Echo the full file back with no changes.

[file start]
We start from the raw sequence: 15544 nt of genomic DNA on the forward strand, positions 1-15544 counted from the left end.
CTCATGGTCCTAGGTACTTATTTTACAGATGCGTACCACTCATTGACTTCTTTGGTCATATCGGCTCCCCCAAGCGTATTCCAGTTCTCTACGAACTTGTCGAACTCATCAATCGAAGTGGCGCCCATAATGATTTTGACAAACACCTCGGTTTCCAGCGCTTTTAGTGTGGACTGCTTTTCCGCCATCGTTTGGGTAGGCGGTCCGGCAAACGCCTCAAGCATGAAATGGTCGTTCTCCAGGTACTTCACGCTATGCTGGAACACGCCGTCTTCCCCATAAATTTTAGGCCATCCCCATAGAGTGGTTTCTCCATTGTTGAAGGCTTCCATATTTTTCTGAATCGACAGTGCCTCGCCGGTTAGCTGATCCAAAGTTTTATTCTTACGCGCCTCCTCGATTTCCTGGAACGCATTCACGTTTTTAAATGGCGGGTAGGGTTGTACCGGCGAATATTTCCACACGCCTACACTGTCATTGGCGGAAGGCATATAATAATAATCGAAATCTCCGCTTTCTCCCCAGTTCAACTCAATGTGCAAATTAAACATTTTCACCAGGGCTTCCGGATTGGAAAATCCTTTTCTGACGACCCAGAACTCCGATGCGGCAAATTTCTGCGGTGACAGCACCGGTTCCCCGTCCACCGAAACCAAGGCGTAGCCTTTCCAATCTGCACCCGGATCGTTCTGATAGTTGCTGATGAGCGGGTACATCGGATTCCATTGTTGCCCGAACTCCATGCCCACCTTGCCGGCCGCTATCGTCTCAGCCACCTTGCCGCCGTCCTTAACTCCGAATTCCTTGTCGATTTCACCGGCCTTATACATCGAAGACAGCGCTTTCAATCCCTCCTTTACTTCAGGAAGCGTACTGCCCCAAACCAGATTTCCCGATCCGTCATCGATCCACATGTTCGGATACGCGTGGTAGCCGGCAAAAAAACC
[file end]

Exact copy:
We start from the raw sequence: 15544 nt of genomic DNA on the forward strand, positions 1-15544 counted from the left end.
CTCATGGTCCTAGGTACTTATTTTACAGATGCGTACCACTCATTGACTTCTTTGGTCATATCGGCTCCCCCAAGCGTATTCCAGTTCTCTACGAACTTGTCGAACTCATCAATCGAAGTGGCGCCCATAATGATTTTGACAAACACCTCGGTTTCCAGCGCTTTTAGTGTGGACTGCTTTTCCGCCATCGTTTGGGTAGGCGGTCCGGCAAACGCCTCAAGCATGAAATGGTCGTTCTCCAGGTACTTCACGCTATGCTGGAACACGCCGTCTTCCCCATAAATTTTAGGCCATCCCCATAGAGTGGTTTCTCCATTGTTGAAGGCTTCCATATTTTTCTGAATCGACAGTGCCTCGCCGGTTAGCTGATCCAAAGTTTTATTCTTACGCGCCTCCTCGATTTCCTGGAACGCATTCACGTTTTTAAATGGCGGGTAGGGTTGTACCGGCGAATATTTCCACACGCCTACACTGTCATTGGCGGAAGGCATATAATAATAATCGAAATCTCCGCTTTCTCCCCAGTTCAACTCAATGTGCAAATTAAACATTTTCACCAGGGCTTCCGGATTGGAAAATCCTTTTCTGACGACCCAGAACTCCGATGCGGCAAATTTCTGCGGTGACAGCACCGGTTCCCCGTCCACCGAAACCAAGGCGTAGCCTTTCCAATCTGCACCCGGATCGTTCTGATAGTTGCTGATGAGCGGGTACATCGGATTCCATTGTTGCCCGAACTCCATGCCCACCTTGCCGGCCGCTATCGTCTCAGCCACCTTGCCGCCGTCCTTAACTCCGAATTCCTTGTCGATTTCACCGGCCTTATACATCGAAGACAGCGCTTTCAATCCCTCCTTTACTTCAGGAAGCGTACTGCCCCAAACCAGATTTCCCGATCCGTCATCGATCCACATGTTCGGATACGCGTGGTAGCCGGCAAAAAAACC